During use, on powering the printed circuit or circuits a predetermined alignment of the liquid crystal molecules is obtained, enabling the light to pass through the conductive substrate or substrates on which said circuit or circuits are formed. The light reaches the reflector (having very low absorption), which is hence illuminated to provided the desired display. When the circuit or circuits are not powered (motorcycle engine at rest), the reflector reflects ambient light and hence appears dark.
The actual displays are present on the reflector. These displays comprise: a tachometer 4 with data in km/h or m.p.h., selectable by the vehicle driver; an r.p.m. indicator 5 which can be analog or digital. If analog, a usual pointer 5A is positioned on the dial and is driven by an electric motor 5B positioned on the lower face 3 of the casing 1; an indicator 6 indicating the position (retracted or extended) of the usual vehicle support element; an engine oil deficiency display 7; a headlight activation display 8; a position indicator activation display 9; an engine idling indicator 10; a display 12 for indicating that all direction indicators are in the hazard position; a display 13 for the state of operation of the engine and its related parts (for example the starter system); a plurality of displays 14 comprising an eight-segment display 14A usable as a clock, an indicator for the total distance travelled, the partial distance travelled after zeroing (in km or miles), the cooling water temperature (indicated in ° C. or ° F. selectable by the user and indicated by the displays 14B and 14C), the fuel quantity (indicated by the displays 14D, 14F and 14G in litres or gallons selectable by the user), and other values (oil pressure, oil temperature, etc.) useful for knowing the engine operating state; and a fuel reserve display 15.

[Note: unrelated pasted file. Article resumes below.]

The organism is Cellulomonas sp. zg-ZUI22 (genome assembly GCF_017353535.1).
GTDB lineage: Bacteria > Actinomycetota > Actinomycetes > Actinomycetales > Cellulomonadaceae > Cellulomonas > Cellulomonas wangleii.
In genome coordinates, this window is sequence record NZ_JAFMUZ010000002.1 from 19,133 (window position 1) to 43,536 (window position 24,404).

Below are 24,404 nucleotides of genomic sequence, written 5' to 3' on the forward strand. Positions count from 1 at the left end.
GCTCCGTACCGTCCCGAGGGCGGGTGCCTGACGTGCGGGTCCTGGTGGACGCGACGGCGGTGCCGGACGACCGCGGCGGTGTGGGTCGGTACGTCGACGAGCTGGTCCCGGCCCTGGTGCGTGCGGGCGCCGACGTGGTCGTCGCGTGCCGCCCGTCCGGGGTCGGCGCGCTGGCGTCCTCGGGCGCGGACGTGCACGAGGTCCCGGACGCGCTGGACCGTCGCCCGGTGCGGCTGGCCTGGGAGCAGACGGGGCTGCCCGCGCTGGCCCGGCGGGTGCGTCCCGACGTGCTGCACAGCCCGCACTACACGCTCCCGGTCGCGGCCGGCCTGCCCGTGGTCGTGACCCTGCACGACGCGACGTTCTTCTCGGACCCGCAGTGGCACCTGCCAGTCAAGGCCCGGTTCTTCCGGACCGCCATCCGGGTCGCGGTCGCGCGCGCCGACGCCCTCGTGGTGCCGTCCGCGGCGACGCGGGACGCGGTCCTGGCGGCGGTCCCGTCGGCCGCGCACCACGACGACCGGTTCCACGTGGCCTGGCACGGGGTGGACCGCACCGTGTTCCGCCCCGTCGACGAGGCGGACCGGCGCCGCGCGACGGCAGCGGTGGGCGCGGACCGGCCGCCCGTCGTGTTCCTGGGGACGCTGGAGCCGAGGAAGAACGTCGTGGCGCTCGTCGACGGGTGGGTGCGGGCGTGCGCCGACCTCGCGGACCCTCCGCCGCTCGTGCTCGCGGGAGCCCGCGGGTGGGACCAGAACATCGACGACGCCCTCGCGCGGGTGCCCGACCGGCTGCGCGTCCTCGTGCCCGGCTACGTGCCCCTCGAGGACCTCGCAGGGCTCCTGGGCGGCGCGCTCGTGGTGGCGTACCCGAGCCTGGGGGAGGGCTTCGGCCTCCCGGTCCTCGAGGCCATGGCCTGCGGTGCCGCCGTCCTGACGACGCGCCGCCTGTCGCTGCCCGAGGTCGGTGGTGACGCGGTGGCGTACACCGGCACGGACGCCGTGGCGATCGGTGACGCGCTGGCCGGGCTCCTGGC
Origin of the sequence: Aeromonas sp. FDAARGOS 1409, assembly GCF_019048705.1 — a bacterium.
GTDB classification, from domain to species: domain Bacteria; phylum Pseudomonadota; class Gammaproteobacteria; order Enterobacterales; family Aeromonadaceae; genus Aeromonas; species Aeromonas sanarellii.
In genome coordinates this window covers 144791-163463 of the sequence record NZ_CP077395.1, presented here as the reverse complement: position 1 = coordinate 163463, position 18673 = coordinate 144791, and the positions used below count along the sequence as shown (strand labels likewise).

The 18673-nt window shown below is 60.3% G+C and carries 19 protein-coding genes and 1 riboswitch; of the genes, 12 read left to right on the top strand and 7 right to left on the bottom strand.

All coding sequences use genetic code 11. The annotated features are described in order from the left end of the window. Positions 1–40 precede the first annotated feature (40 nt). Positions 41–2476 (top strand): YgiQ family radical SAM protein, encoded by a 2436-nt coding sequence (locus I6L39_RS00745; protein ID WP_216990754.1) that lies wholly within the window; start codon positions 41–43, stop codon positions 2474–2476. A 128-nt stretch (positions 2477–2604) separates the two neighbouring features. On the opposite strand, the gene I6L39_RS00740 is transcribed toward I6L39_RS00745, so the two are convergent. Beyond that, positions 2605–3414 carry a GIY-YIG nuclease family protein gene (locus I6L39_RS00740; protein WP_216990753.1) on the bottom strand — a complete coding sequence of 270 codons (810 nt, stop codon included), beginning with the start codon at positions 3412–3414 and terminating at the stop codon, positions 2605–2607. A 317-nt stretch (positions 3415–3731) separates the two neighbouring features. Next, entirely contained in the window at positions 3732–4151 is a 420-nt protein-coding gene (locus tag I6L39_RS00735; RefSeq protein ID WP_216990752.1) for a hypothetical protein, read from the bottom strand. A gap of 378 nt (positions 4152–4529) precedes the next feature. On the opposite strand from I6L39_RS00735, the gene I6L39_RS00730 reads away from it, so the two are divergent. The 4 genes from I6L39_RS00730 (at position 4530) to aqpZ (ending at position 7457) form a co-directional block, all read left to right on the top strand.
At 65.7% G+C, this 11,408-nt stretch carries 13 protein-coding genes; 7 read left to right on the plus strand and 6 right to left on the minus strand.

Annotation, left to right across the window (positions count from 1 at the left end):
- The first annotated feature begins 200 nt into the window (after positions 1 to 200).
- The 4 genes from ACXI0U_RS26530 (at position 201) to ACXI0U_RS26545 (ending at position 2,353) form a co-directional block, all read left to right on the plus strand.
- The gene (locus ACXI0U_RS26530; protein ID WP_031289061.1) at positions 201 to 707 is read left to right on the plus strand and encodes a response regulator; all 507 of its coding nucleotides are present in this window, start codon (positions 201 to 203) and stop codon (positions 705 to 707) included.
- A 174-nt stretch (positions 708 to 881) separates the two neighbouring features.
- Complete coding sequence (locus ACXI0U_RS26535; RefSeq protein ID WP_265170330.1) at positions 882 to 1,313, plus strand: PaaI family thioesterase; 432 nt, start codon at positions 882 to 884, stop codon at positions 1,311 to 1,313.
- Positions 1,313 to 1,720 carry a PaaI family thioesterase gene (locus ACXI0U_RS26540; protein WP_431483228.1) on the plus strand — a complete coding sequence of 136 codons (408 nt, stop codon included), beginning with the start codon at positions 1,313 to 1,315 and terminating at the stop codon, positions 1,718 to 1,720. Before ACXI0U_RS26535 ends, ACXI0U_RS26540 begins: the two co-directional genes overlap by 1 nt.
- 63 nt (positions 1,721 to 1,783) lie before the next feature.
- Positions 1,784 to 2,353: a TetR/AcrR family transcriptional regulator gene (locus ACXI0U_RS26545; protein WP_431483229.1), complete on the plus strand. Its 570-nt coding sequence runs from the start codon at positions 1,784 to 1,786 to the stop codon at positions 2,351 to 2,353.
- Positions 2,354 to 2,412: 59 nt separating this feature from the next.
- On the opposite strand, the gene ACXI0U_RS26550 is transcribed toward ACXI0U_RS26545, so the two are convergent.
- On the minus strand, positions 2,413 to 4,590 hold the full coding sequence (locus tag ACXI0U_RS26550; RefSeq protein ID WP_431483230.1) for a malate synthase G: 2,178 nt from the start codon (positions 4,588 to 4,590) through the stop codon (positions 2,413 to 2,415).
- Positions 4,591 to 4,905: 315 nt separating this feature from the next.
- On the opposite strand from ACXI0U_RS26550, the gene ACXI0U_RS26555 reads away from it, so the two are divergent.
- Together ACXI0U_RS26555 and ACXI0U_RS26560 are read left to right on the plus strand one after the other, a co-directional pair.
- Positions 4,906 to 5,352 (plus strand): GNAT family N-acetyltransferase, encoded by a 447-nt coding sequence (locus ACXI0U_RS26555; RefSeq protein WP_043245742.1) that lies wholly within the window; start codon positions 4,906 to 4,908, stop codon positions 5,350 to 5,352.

The display group 14 can also be used as a display for the on-board computer, which is activated by pressing a pushbutton used for starting the vehicle motor and which remains unused during vehicle running. This pushbutton, indicated by 20 in FIG. 3, is connected to processing means 21 (preferably a microprocessor circuit) connected to the various r.p.m., speed, fuel level and other sensors (indicated by the reference numerals 22-25 in FIG. 3) provided on the vehicle for measuring the quantities to be displayed on-the instrument panel. This latter is connected to the processing means 21 by which it is controlled for displaying that information useful to the driver for knowing the state of operation of the vehicle and its components.
The processing means 21 can also be positioned at a distance from the instrument panel, which can hence be mounted on the vehicle in any position chosen on the basis of ease of application (for example on the tank or on the front dome), ease of utilization and the resultant appearance of the vehicle. Consequently the position of the instrument panel on the motorcycle can be chosen totally at will on the basis of requirements and necessity (for example if there is insufficient space in that part close to the steering tube, the instrument panel can be positioned on the tank).